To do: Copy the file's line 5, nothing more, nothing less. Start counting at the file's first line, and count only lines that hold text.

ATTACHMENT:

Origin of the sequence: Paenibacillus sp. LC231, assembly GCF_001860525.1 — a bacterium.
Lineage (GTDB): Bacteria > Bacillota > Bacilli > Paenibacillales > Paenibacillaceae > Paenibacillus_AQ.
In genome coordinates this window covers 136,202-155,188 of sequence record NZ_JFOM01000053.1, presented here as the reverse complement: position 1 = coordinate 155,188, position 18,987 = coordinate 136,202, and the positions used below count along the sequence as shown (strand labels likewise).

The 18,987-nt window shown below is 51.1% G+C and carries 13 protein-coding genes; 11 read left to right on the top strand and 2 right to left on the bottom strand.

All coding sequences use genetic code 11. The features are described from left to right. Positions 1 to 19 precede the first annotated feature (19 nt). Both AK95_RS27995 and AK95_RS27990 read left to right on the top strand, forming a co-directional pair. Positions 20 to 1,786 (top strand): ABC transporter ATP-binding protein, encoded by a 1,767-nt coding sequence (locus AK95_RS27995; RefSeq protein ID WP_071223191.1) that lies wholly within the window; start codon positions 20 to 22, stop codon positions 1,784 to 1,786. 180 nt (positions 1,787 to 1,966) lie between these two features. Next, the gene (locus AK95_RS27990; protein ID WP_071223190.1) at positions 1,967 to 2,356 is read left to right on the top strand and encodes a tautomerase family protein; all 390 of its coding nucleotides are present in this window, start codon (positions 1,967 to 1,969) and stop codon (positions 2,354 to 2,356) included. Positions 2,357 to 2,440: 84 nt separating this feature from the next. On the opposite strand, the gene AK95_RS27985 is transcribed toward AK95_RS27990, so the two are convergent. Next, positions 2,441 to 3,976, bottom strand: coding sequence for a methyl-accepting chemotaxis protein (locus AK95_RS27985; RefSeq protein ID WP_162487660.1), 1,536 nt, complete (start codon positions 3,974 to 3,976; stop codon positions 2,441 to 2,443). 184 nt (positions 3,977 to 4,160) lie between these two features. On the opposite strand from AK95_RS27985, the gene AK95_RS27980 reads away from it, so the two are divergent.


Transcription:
All coding sequences use genetic code 11. The features are described from left to right. Positions 1 to 19 precede the first annotated feature (19 nt). Both AK95_RS27995 and AK95_RS27990 read left to right on the top strand, forming a co-directional pair. Positions 20 to 1,786 (top strand): ABC transporter ATP-binding protein, encoded by a 1,767-nt coding sequence (locus AK95_RS27995; RefSeq protein ID WP_071223191.1) that lies wholly within the window; start codon positions 20 to 22, stop codon positions 1,784 to 1,786. 180 nt (positions 1,787 to 1,966) lie between these two features. Next, the gene (locus AK95_RS27990; protein ID WP_071223190.1) at positions 1,967 to 2,356 is read left to right on the top strand and encodes a tautomerase family protein; all 390 of its coding nucleotides are present in this window, start codon (positions 1,967 to 1,969) and stop codon (positions 2,354 to 2,356) included. Positions 2,357 to 2,440: 84 nt separating this feature from the next. On the opposite strand, the gene AK95_RS27985 is transcribed toward AK95_RS27990, so the two are convergent. Next, positions 2,441 to 3,976, bottom strand: coding sequence for a methyl-accepting chemotaxis protein (locus AK95_RS27985; RefSeq protein ID WP_162487660.1), 1,536 nt, complete (start codon positions 3,974 to 3,976; stop codon positions 2,441 to 2,443). 184 nt (positions 3,977 to 4,160) lie between these two features. On the opposite strand from AK95_RS27985, the gene AK95_RS27980 reads away from it, so the two are divergent.